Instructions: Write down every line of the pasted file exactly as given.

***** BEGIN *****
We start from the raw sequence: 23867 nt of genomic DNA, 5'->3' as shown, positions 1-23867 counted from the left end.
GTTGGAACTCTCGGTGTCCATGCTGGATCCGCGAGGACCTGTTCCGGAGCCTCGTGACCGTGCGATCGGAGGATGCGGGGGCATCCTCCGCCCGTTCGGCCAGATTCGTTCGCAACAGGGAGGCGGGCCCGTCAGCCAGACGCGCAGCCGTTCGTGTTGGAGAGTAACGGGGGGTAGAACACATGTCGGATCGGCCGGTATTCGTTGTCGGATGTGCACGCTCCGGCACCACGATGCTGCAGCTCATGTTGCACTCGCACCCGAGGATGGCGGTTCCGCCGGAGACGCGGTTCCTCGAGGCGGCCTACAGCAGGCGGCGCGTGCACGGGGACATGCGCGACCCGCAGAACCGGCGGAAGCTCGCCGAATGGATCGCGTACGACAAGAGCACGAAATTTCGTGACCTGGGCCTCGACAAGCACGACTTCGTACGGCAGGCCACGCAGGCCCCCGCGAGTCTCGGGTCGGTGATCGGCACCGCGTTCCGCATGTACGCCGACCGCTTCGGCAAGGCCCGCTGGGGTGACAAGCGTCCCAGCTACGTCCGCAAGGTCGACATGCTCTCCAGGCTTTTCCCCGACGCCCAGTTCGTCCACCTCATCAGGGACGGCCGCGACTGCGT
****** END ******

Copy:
We start from the raw sequence: 23867 nt of genomic DNA, 5'->3' as shown, positions 1-23867 counted from the left end.
GTTGGAACTCTCGGTGTCCATGCTGGATCCGCGAGGACCTGTTCCGGAGCCTCGTGACCGTGCGATCGGAGGATGCGGGGGCATCCTCCGCCCGTTCGGCCAGATTCGTTCGCAACAGGGAGGCGGGCCCGTCAGCCAGACGCGCAGCCGTTCGTGTTGGAGAGTAACGGGGGGTAGAACACATGTCGGATCGGCCGGTATTCGTTGTCGGATGTGCACGCTCCGGCACCACGATGCTGCAGCTCATGTTGCACTCGCACCCGAGGATGGCGGTTCCGCCGGAGACGCGGTTCCTCGAGGCGGCCTACAGCAGGCGGCGCGTGCACGGGGACATGCGCGACCCGCAGAACCGGCGGAAGCTCGCCGAATGGATCGCGTACGACAAGAGCACGAAATTTCGTGACCTGGGCCTCGACAAGCACGACTTCGTACGGCAGGCCACGCAGGCCCCCGCGAGTCTCGGGTCGGTGATCGGCACCGCGTTCCGCATGTACGCCGACCGCTTCGGCAAGGCCCGCTGGGGTGACAAGCGTCCCAGCTACGTCCGCAAGGTCGACATGCTCTCCAGGCTTTTCCCCGACGCCCAGTTCGTCCACCTCATCAGGGACGGCCGCGACTGCGT